The game has a nice art style, but average last-gen console-quality graphics. I find that this is enough to hamper the art style in what should be a very beautiful game, which is very unfortunate. It still has its moments, but it would be an absolutely gorgeous game if the developers had put any effort into the PC port.

Speaking of the port, it's just about as lazy as it gets. The mouse is treated like a joystick and is given a deadzone when you go into aim mode, just like Dead Space. It's basically useless and I found it unplayable. Graphical quality is limited to low/medium/high though it thankfully has a separate toggle for motion blur which looks even more fake and ugly than most games. There are no graphical enhancements for the PC version. Button prompts always show controller buttons even if you don't have one plugged in. The game has a custom mouse cursor, yet the mouse doesn't work in menus. The one good thing about the port is that the game uses Unreal Engine 3 so it runs very smoothly and will handle 120/144 Hz flawlessly with only a minor config tweak.

So while it's far from a perfect game, mostly due to poor and outdated design decisions and a lazy port, it's quite fun and a great story experience.

The Premium Edition on PC also includes the Pigsy's Perfect 10 DLC. It turns the game from a simple-but-satisfying story-focused spectacle fighter into a sub-par stealth/cover shooter starring a fat, disgusting, misogynist pig on his quest to build a robot girlfriend. Seriously what were they thinking? Thankfully it was short.
Posted: July 24
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79 of 100 people (79%) found this review helpful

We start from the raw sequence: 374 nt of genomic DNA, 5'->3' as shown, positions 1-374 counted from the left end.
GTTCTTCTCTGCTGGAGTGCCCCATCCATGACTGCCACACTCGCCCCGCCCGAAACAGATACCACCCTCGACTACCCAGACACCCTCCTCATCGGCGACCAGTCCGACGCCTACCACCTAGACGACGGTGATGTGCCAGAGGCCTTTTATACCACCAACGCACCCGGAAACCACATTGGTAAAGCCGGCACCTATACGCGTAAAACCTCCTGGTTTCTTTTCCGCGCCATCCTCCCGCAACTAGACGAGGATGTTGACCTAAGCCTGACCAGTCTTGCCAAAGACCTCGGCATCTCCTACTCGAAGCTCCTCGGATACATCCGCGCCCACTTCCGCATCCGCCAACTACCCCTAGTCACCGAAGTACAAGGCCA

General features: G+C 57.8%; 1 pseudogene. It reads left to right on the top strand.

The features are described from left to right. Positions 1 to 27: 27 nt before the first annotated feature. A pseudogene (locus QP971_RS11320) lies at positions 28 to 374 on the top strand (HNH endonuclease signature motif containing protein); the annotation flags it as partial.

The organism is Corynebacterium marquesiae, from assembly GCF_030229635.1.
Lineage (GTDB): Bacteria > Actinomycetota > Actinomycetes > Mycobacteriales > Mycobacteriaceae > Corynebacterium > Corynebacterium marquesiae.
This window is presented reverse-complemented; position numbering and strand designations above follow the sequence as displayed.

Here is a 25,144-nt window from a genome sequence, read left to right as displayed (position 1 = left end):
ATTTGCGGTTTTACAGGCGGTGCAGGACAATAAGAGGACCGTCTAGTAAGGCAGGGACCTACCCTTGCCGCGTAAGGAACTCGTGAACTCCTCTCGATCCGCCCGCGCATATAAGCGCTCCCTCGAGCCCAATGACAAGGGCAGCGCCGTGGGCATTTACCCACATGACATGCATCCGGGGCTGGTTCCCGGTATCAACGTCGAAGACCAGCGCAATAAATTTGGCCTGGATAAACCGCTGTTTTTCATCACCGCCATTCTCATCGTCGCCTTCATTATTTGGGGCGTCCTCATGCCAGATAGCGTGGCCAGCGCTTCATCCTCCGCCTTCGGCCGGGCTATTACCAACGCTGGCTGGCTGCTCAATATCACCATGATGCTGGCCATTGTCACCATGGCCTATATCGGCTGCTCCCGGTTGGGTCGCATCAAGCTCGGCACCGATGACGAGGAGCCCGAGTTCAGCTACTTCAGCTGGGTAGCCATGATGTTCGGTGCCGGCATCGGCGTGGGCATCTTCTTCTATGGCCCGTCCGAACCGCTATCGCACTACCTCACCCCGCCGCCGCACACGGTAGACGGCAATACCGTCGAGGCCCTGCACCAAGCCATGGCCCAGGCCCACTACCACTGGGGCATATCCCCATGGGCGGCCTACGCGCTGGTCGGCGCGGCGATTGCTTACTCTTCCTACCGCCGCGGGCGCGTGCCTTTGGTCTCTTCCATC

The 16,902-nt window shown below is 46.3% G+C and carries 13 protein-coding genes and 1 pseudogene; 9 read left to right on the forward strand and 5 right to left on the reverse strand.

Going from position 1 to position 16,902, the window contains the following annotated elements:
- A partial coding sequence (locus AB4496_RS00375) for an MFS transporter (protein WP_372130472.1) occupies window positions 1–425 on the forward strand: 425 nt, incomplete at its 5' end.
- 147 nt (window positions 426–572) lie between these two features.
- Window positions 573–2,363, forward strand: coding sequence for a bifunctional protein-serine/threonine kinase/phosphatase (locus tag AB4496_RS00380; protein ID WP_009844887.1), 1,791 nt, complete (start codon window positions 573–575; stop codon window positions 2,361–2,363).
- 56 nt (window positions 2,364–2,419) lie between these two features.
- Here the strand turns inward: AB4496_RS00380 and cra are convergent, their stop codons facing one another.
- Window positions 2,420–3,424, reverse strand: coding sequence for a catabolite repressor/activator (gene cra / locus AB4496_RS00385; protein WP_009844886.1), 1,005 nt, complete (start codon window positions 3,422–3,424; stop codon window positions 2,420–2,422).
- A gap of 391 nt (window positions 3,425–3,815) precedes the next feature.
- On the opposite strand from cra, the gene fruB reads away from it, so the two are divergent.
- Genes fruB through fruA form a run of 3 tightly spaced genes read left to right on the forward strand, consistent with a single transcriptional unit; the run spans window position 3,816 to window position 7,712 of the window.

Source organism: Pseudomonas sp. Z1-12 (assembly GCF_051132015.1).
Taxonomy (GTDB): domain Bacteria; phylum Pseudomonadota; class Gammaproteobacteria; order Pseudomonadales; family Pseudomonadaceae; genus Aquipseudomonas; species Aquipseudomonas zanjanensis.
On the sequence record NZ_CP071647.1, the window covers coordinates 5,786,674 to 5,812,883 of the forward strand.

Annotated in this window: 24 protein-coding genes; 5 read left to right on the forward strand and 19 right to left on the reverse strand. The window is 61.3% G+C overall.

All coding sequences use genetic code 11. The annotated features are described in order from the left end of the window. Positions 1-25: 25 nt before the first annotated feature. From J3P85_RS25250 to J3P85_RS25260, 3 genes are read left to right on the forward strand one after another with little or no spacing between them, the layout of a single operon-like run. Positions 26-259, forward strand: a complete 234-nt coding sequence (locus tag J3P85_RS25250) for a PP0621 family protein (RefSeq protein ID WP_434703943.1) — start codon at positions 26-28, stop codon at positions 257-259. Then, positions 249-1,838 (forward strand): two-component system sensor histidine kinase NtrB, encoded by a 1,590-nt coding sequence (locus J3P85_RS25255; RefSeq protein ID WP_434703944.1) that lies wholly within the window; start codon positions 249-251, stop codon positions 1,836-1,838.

11.1 hrs on record
I'm ashamed it took me 4 years to play this game, and It's the only game I've completed in a single sitting. It's a masterpiece.
Posted: June 22
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37 of 44 people (84%) found this review helpful
7.4 hrs on record
A hidden and highly underrated and gem with arguably one of the best artistic directions of the last decade. The difficulty is pretty easy going so just enjoy being along for the ride, even if the story does kind of fall apart towards the end. Still, highly recommended and should definately not be missed.

Also Tripitaka is hot.
Posted: June 19
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29 of 37 people (78%) found this review helpful
16.0 hrs on record
I loved every moment of this game. This game has near perfect nVidia 3D Vision support with the use of Helix mod and between the excellent motion capture and lush post-apocalyptic setting it's just so damn beautiful. I took many 3D screenshots, but I'll have to import them into Steam to upload any of them ;-) Heck - even the menu screen is at least a thousand times more awesome in 3D as it is in lamo 2D!

Since this is a third person game I played it with an Xbox 360 controller with no problems, but I hear that it doesn't fare so well with keyboard+mouse, so if you don't have a controller you might want to stay away.

I enjoyed the story, though I have a feeling this might be a bit of a hit or miss affair for different people. It is very much focussed on the journey the characters endure and how it affects them - the motion capture really adds a lot here as they perfectly nailed the characters facial expressions and body language, which really says a lot more about themselves and their journey than the words they use.

The character's backstory is a bit light and I would have appreciated a bit more detail, particularly on Monkey (the main character). Plot wise it might be a little light / simplistic for some, but I didn't mind because the focus was really on the personal journey of the characters. I'd love to talk about the ending a bit, but that would be spoilers so I'll just say it made me think and reflect on a few events from the story.

This game offered me a rare chance to discuss my hobby with my fiance, as the game is adapted from the classic Chinese story Journey to the West and it was interesting to talk a bit about the similarities and differences between this and the original story. Obviously the futuristic post-apocalyptic setting of the game is quite different to the original and a lot of elements have been changed to fit the setting and work in the context of a video game, but there are plenty of similarities - the character's names, Monkey's slave headband, the fact that Monkey rides on a cloud (of different sorts), PIgsy's advances and even Monkey's fighting stick (which packs away when not in use so he can hide it on his arm / in his ear).